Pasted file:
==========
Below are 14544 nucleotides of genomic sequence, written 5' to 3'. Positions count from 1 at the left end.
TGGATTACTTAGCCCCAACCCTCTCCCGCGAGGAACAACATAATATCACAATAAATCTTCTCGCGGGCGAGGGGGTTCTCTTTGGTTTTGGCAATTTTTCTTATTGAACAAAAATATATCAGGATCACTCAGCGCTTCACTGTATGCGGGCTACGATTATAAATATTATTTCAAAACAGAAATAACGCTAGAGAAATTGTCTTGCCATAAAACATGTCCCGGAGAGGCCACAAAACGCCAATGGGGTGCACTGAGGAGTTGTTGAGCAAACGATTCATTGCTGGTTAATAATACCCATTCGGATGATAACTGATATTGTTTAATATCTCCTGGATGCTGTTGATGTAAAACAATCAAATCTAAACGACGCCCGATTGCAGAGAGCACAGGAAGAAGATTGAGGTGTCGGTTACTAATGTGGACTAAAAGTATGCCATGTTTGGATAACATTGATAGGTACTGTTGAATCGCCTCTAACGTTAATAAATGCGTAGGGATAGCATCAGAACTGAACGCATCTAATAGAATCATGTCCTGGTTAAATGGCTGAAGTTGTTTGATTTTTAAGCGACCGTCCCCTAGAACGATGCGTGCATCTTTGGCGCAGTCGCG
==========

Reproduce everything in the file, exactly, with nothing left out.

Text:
Below are 14544 nucleotides of genomic sequence, written 5' to 3'. Positions count from 1 at the left end.
TGGATTACTTAGCCCCAACCCTCTCCCGCGAGGAACAACATAATATCACAATAAATCTTCTCGCGGGCGAGGGGGTTCTCTTTGGTTTTGGCAATTTTTCTTATTGAACAAAAATATATCAGGATCACTCAGCGCTTCACTGTATGCGGGCTACGATTATAAATATTATTTCAAAACAGAAATAACGCTAGAGAAATTGTCTTGCCATAAAACATGTCCCGGAGAGGCCACAAAACGCCAATGGGGTGCACTGAGGAGTTGTTGAGCAAACGATTCATTGCTGGTTAATAATACCCATTCGGATGATAACTGATATTGTTTAATATCTCCTGGATGCTGTTGATGTAAAACAATCAAATCTAAACGACGCCCGATTGCAGAGAGCACAGGAAGAAGATTGAGGTGTCGGTTACTAATGTGGACTAAAAGTATGCCATGTTTGGATAACATTGATAGGTACTGTTGAATCGCCTCTAACGTTAATAAATGCGTAGGGATAGCATCAGAACTGAACGCATCTAATAGAATCATGTCCTGGTTAAATGGCTGAAGTTGTTTGATTTTTAAGCGACCGTCCCCTAGAACGATGCGTGCATCTTTGGCGCAGTCGCG